Filtering data in SandDance in Azure Data Studio.

SandDance Snapshots

Next in the queue comes Snapshots that helps create screenshots of the SandDance chart canvas and we can use it for our future reference. One such example is to create a snapshot as shown below.

SNAPSHOTS in SandDance in Azure Data Studio.

We can use the Chart settings feature in SandDance to draw basic cosmetic changes to the SandDance charts. Formatting charts like increasing or decreasing the font size, adjusting text angles at X and Y axis, etc. can be easily done in this section.

CHART SETTINGS in SandDance in Azure Data Studio.

Select and Filter data in SandDance

Let’s quickly review the horizontal menu bar that contains views like Filtered and Selected in SandDance as shown below. The first view in the menu bar is ALL ROWS that enables us to go over each row one by one. Filtered and Selected tabs not only assist in making interaction with data much easier and quicker, but also data professionals can dig much deeper into data analysis based on evidences just with a few expressions and clicks. Let’s go ahead and see how it actually works.

Horizontal menu bar in SandDance in Azure Data Studio.

We will refer to the same scatter plot we created above with a slight change of color-coding on the 'Product SubCategory Name' field instead. Let’s work through some random example, say, because of some unusual discrepancy in the Total Sales Amount of the ‘Components’ products category, the business wants to verify the records with sales more than 5000. We can do so in SandDance by using the Select by Search tab in the vertical menu bar and using expressions as shown below. Once we press the Search & Select button, 48 data points (that are components and have sales more than 5000) are selected in yellow and we can navigate through these 48 records in the SELECTED view (marked in the red circle below). We can use Clear selection on the top bar to disregard this selection and proceed further.

Selecting data in SandDance in Azure Data Studio.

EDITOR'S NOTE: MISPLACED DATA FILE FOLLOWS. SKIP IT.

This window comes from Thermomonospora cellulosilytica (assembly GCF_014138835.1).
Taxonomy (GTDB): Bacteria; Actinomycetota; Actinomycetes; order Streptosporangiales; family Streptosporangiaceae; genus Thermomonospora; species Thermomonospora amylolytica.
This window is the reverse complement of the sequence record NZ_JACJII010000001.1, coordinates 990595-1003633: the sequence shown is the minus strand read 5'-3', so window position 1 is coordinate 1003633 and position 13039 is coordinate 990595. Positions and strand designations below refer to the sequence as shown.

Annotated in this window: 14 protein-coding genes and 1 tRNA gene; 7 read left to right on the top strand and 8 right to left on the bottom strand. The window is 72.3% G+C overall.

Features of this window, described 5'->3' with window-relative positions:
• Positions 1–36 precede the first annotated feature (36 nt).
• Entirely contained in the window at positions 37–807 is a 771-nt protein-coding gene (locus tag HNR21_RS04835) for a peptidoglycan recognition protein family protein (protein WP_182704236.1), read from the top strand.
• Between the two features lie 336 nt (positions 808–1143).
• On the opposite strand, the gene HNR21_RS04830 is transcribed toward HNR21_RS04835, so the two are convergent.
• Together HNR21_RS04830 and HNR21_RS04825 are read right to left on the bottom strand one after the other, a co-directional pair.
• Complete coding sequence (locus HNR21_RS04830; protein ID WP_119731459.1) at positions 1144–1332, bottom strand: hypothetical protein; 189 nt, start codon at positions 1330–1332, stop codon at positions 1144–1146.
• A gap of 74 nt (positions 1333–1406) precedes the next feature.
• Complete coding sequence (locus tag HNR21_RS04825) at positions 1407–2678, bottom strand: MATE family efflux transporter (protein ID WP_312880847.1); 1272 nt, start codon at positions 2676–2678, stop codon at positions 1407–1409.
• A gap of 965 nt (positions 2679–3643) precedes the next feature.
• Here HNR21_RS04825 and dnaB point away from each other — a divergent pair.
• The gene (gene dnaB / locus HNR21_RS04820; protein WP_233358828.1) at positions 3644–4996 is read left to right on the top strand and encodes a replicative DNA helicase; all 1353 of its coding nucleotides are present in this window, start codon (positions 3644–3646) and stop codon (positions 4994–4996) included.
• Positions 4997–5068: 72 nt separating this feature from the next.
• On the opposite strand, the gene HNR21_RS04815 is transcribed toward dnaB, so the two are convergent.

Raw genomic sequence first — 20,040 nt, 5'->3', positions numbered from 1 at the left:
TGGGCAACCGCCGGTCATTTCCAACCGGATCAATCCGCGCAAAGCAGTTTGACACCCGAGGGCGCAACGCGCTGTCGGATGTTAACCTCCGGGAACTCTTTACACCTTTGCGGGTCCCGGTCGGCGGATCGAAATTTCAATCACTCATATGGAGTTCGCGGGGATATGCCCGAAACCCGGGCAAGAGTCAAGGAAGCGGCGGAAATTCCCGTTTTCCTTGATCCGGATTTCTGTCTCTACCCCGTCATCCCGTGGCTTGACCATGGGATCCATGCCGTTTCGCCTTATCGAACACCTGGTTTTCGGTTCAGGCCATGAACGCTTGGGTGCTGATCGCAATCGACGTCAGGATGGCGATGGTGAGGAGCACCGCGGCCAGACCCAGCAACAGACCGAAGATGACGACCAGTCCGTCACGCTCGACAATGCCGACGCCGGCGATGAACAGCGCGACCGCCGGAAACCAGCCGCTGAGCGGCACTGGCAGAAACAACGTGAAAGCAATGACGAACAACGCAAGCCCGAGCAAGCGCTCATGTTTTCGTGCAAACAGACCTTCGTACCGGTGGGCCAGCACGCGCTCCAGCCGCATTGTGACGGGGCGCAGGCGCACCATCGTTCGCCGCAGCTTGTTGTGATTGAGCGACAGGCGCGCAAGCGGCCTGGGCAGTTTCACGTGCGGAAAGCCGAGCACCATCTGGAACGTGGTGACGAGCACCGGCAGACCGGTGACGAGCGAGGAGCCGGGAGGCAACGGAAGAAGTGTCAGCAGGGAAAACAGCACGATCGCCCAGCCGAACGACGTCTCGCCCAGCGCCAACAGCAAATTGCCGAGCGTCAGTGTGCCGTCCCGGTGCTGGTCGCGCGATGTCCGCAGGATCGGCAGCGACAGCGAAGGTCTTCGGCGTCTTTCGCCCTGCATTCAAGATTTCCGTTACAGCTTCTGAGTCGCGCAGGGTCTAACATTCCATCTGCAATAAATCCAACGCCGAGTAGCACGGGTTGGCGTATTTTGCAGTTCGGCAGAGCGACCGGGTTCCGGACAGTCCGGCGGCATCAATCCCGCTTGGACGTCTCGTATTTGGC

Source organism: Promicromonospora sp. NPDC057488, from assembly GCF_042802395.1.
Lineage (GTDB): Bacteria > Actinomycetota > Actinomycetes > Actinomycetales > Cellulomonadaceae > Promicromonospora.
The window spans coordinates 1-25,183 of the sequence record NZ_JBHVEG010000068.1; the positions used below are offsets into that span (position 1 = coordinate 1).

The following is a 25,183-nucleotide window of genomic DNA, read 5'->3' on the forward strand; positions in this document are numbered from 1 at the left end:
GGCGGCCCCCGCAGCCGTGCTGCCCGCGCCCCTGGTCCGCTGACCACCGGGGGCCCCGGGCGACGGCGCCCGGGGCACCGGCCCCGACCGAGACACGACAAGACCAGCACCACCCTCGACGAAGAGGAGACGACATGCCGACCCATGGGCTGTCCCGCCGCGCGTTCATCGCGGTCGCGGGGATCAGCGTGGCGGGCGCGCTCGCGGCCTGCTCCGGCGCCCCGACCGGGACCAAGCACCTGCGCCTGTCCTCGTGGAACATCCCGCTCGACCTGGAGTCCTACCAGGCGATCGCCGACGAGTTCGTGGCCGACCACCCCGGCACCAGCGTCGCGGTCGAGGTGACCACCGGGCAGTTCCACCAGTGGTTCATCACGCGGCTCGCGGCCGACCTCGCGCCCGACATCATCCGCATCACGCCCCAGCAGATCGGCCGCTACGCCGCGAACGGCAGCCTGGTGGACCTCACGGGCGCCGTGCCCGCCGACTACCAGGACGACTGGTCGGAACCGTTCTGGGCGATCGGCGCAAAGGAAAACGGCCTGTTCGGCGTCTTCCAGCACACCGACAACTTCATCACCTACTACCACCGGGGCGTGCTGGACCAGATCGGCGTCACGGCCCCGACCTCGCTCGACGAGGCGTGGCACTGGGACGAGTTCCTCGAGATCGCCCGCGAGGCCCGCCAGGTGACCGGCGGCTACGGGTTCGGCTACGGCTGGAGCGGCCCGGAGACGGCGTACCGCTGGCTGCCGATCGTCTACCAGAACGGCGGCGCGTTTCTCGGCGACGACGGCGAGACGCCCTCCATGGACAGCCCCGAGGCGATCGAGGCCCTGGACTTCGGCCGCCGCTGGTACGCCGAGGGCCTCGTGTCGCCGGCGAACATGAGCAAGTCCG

Isolate data in SandDance

We can further explore these selected records visually using Isolate or Exclude options in the top bar. Click on the Isolate button to pull out the selected observations and plot them separately offering better decision-making capabilities for data professionals. Additionally, you can go over these 48 records one by one in the FILTERED view as seen in the screenshot below.

Filtering and isolating data in SandDance in Azure Data Studio.

Exclude data in SandDance

When working with a large amount of data, developers often run into a situation where they need to get rid of unnecessary data in order to have a succinct data visualization of the relevant information only. SandDance contains the Exclude button that supports excluding selected data from the charts.

Clicking on Stop filtering on the top bar will revert the changes we made to the plot by isolating the selected data shown above and it will send the data back to where it was before. Now, in order to disregard a set of data, say, we don’t want to refer to the products ordered in Year 2012, we will go to the Select by Search tab and add an expression to select data for the OrderYear = 2012. Once the data that matches our condition is selected, click on the Exclude button on the top menu bar to omit all the data for the year 2012 in the scatter plot canvas.

In the first screenshot below, the entire dataset is represented in the plot and in the subsequent plot, data is excluded for year (2012) is displayed using the Exclude option.

Scatter plot in SandDance in Azure Data Studio
Scatter plot after exlcuding data using Exclude in SandDance in Azure Data Studio.